$2.5 billion will be invested in the search for type 1 diabetes cure for over next 5 years

The Juvenile Diabetes Research Foundation (JDRF), the world's leading charitable funder of research leading to a cure of type 1 diabetes and its complications, held the Global Diabetes Research Forum today as part of its annual meeting in Washington, DC.  Leading representatives from academic research, government, philanthropy, and industry presented their views on how to create new interdependent working relationships in order to hasten the pace of science to achieve cures and improve global health.

"These are momentous times for everyone affected by type 1 diabetes. In the next five years, about $2.5 billion will be invested in the search for a cure for type 1 diabetes and its complications around the world - double the spending levels from the recent past," said Peter Van Etten, President and CEO of JDRF.  "Unfortunately, simply spending money doesn't necessarily shorten the timeline for scientific results.  The magnitude of the projected spending makes us all in the world of research that more accountable for results, and results now."

At the forefront of finding a cure for juvenile diabetes, JDRF, in collaboration with its partners, created the Forum to steer the direction of diabetes research by reexamining the objectives, procedures, funding and pace for research to address issues that traditionally hinders the achievement of real results:  incremental improvements versus genuine breakthroughs; the gap between preclinical studies and human treatments; lack of communication and shared resources among researchers and institutions; separation among individual funding sectors; rising costs and complexities of medical research; and the reluctance to take completely new research approaches.

The new unrelenting, risk-taking approach for medical research announced by JDRF reflects the influence of the Department of Defense's Defense Advance Research Projects Agency (DARPA).  "Failure does not occur because we take risks - but where we fail to see that the problem justifies the risks," said Dr. Joseph Bielitzki, Program Manager for the Metabolic Engineering and Engineered Tissue Constructs Programs for DARPA.  "Type 1 diabetes falls into that category."

The Forum's highlights included a presentation from Michael Milken, Chairman of FasterCures, who stated that lack of information sharing is a major impediment to medical research.  According to Milken, "Making patient medical records public for researchers to share will quicken the finding of cures for diseases such as type 1 diabetes."

Other keynote speakers included Sylvia Mathews, Chief Operating Officer of the Bill & Melinda Gates Foundation; Dr. Allen M. Spiegel, Director of the National Institutes of Health's National Institution of Diabetes & Digestive & Kidney Diseases; and Stephen W. Potter, Vice President of Corporate Development for Genzyme.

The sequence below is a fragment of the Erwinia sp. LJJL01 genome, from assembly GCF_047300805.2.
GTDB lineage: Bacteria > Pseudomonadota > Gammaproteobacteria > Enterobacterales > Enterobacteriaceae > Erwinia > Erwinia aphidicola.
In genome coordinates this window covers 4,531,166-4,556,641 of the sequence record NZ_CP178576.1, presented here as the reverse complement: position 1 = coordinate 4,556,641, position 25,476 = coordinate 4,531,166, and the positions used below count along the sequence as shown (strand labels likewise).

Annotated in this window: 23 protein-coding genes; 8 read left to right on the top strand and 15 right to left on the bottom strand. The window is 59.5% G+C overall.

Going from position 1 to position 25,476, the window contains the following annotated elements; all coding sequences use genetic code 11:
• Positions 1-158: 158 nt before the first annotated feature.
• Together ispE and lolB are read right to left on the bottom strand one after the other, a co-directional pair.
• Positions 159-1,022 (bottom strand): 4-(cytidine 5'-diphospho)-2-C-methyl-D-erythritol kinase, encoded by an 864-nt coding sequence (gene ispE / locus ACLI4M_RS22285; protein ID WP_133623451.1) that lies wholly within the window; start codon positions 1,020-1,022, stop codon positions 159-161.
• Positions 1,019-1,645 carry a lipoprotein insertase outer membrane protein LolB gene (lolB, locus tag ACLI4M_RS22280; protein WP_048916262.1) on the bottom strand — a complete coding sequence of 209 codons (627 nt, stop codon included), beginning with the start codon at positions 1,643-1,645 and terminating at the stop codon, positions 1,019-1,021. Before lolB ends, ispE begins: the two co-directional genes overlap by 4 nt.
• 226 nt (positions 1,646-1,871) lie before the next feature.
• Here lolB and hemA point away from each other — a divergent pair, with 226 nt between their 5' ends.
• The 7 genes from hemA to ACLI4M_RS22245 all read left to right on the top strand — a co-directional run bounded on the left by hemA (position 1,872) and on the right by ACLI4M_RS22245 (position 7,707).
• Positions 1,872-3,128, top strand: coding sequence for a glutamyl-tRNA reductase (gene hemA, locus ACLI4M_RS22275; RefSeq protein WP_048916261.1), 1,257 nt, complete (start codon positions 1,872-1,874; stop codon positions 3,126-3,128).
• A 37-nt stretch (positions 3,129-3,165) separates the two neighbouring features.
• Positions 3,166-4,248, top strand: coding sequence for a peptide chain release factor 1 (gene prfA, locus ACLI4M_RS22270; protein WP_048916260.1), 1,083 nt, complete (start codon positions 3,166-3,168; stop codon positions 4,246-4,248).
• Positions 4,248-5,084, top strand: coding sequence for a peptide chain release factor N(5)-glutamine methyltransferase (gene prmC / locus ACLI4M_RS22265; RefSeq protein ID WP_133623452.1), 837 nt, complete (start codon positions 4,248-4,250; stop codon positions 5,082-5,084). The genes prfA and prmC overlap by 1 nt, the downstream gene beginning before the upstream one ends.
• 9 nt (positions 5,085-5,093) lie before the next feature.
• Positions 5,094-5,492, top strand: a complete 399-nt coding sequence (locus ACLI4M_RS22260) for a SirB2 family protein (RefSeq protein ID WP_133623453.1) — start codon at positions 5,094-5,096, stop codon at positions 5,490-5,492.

Mary Tyler Moore, International Chairman for JDRF, made a call to action while expressing a great sense of urgency to finding a cure for juvenile diabetes.  "Here at the JW Marriott, world leaders are gathered to confront the tyranny of diabetes.  Now some of you may find this an overstatement, but allow me, as someone who has struggled with diabetes for over 35 years, this license.  What else would you call something that rips you from sleep, disoriented and sweating, imposing an overwhelming sense of dread and fear for your life?" challenged Mary Tyler Moore.  "I am here today to declare my optimism that we can deliver a cure, sooner rather than later.  But to do so, it will take bold and unwavering action on all our parts."

Awards were presented to Mark Atkinson, Co-director of the Diabetes Research Center at the University of Florida and Dr. Paul Lacy, who 30 years ago performed the first successful islet transplant in an animal.  Dr. Lacy's important work was the precursor to the Edmonton Protocol, in which 30 years later seven patients successfully received islet transplants.

"In the more than four years since the initial trial results of the Edmonton Protocol were announced, only about 300 additional patients have undergone the procedure. To us at JDRF, that small number is no less than heartbreaking.  Why not 3,000 patients, or 10,000, or everyone with type 1 diabetes?" questioned Van Etten.  "In the traditional pace of medical research, a timeline such as this has been the norm.  However, for us at JDRF, this isn't acceptable and we are taking proactive and deliberate actions to creating an efficient and effective model for research." 

The Global Diabetes Research Forum is part of JDRF's Unite to Cure Diabetes Program, a two-year national campaign to raise awareness of the importance of diabetes research, highlight JDRF's global leadership, and raise funds for the fight to find a cure for diabetes and its complications.  The Unite Campaign also includes two other signature JDRF events, the Walk to Cure Diabetes and JDRF's Children's Congress.

JDRF was founded in 1970 by the parents of children with juvenile diabetes - a disease that strikes children suddenly, makes them insulin dependent for life, and carries the constant threat of devastating complications. Since inception, JDRF has provided more than $680 million to diabetes research worldwide. More than 80 percent of JDRF's expenditures directly support research and education about research. JDRF's mission is constant: to find a cure for diabetes and its complications through the support of research.


The opinions expressed here are the views of the writer and do not necessarily reflect the views and opinions of News Medical.
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